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ROBBINS DANIEL W.
Journal of Strength and Conditioning Research: May 2005
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ABSTRACTIt has been suggested that postactivation potentiation (PAP) may be manipulated to enhance both acute performance and chronic adaptation. PAP refers to the phenomenon by which acute muscle force output is enhanced as a result of contractile history. Evidence exists regarding the existence of PAP. However, the determination of methods to best manipulate and exploit PAP remains elusive. Studies to date would seem to indicate that the practical applicability of PAP in terms of enhancing athletic performance is limited.

It has been suggested that postactivation potentiation (PAP) may be manipulated to enhance both acute performance and chronic adaptation. PAP refers to the phenomenon by which acute muscle force output is enhanced as a result of contractile history. Evidence exists regarding the existence of PAP. However, the determination of methods to best manipulate and exploit PAP remains elusive. Studies to date would seem to indicate that the practical applicability of PAP in terms of enhancing athletic performance is limited.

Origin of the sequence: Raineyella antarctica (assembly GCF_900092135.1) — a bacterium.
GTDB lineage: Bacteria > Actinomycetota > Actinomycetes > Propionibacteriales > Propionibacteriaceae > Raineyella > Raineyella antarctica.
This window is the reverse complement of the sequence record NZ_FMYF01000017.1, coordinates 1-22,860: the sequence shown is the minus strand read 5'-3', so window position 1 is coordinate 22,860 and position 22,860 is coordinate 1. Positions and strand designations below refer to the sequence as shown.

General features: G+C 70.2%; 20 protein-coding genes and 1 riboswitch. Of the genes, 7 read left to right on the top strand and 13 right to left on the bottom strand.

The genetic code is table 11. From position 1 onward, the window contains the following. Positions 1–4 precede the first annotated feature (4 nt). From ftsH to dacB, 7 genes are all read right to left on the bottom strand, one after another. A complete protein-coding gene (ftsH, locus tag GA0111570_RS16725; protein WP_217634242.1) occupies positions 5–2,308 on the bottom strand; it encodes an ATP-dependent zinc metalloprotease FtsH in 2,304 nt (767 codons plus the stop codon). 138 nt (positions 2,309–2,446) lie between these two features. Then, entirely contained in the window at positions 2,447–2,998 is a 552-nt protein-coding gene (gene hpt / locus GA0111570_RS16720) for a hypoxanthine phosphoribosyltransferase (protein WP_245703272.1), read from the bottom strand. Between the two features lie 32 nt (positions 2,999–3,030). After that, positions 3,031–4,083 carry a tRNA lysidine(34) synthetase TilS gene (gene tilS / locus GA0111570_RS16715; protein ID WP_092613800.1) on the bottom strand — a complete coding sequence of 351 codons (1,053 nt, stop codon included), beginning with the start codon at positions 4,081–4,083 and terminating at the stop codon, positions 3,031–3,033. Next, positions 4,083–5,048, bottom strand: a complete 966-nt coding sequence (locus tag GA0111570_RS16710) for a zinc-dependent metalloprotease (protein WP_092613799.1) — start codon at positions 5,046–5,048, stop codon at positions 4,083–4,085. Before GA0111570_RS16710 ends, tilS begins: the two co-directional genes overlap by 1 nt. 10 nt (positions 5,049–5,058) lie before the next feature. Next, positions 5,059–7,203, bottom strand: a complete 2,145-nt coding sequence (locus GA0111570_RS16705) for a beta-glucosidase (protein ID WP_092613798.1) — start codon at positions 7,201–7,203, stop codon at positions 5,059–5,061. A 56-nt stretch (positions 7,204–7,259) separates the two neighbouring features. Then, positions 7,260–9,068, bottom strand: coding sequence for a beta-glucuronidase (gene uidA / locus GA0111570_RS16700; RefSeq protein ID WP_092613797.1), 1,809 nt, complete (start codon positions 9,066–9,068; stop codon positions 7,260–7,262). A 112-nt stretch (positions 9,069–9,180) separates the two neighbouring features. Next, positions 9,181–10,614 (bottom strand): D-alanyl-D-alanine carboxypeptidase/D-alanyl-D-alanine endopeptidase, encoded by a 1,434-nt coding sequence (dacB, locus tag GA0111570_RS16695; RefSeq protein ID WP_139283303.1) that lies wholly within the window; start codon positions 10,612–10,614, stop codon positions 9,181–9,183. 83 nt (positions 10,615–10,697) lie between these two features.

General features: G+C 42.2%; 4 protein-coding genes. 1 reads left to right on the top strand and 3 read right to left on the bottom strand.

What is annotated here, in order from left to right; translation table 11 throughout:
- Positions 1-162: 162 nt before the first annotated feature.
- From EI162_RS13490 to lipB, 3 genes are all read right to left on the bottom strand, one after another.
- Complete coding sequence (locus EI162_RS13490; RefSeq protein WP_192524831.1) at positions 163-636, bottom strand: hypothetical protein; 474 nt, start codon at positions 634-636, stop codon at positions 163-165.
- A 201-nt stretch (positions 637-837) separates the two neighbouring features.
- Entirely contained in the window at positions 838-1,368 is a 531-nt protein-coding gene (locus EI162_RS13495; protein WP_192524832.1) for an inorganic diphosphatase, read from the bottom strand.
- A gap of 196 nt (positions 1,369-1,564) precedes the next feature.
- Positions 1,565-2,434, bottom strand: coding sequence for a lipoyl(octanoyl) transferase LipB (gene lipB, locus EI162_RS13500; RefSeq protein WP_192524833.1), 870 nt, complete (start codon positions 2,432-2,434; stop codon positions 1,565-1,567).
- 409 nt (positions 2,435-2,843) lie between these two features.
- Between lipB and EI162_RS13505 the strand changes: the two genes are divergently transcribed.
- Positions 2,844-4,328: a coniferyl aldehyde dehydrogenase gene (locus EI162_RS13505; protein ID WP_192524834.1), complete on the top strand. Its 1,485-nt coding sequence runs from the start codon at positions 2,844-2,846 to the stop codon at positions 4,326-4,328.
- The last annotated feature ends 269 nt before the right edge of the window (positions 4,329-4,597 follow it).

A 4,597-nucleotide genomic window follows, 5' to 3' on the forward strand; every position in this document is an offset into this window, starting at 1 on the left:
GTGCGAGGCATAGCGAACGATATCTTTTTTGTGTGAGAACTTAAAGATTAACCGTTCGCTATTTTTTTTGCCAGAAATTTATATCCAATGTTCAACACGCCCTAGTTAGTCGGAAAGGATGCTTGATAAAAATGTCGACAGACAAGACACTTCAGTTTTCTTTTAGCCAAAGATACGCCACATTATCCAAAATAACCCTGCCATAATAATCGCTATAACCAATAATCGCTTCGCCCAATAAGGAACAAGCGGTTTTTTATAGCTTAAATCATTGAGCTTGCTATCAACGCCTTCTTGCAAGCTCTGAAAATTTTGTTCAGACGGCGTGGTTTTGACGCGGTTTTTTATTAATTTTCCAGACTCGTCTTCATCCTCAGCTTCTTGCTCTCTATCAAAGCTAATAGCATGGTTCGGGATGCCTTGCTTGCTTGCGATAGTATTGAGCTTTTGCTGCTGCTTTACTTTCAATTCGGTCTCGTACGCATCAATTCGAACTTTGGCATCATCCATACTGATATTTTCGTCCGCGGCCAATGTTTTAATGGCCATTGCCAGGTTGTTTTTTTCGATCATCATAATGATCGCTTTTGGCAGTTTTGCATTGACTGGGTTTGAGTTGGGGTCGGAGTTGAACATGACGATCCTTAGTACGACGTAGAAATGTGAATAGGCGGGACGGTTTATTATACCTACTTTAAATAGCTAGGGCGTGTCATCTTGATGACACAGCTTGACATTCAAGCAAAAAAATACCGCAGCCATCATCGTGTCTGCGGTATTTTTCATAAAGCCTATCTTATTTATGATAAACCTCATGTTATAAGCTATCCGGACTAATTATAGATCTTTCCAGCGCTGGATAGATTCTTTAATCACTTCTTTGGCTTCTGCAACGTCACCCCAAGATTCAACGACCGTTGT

Address correspondence to Daniel Robbins, sakuradevelopments@shaw.ca.

© 2005 National Strength and Conditioning Association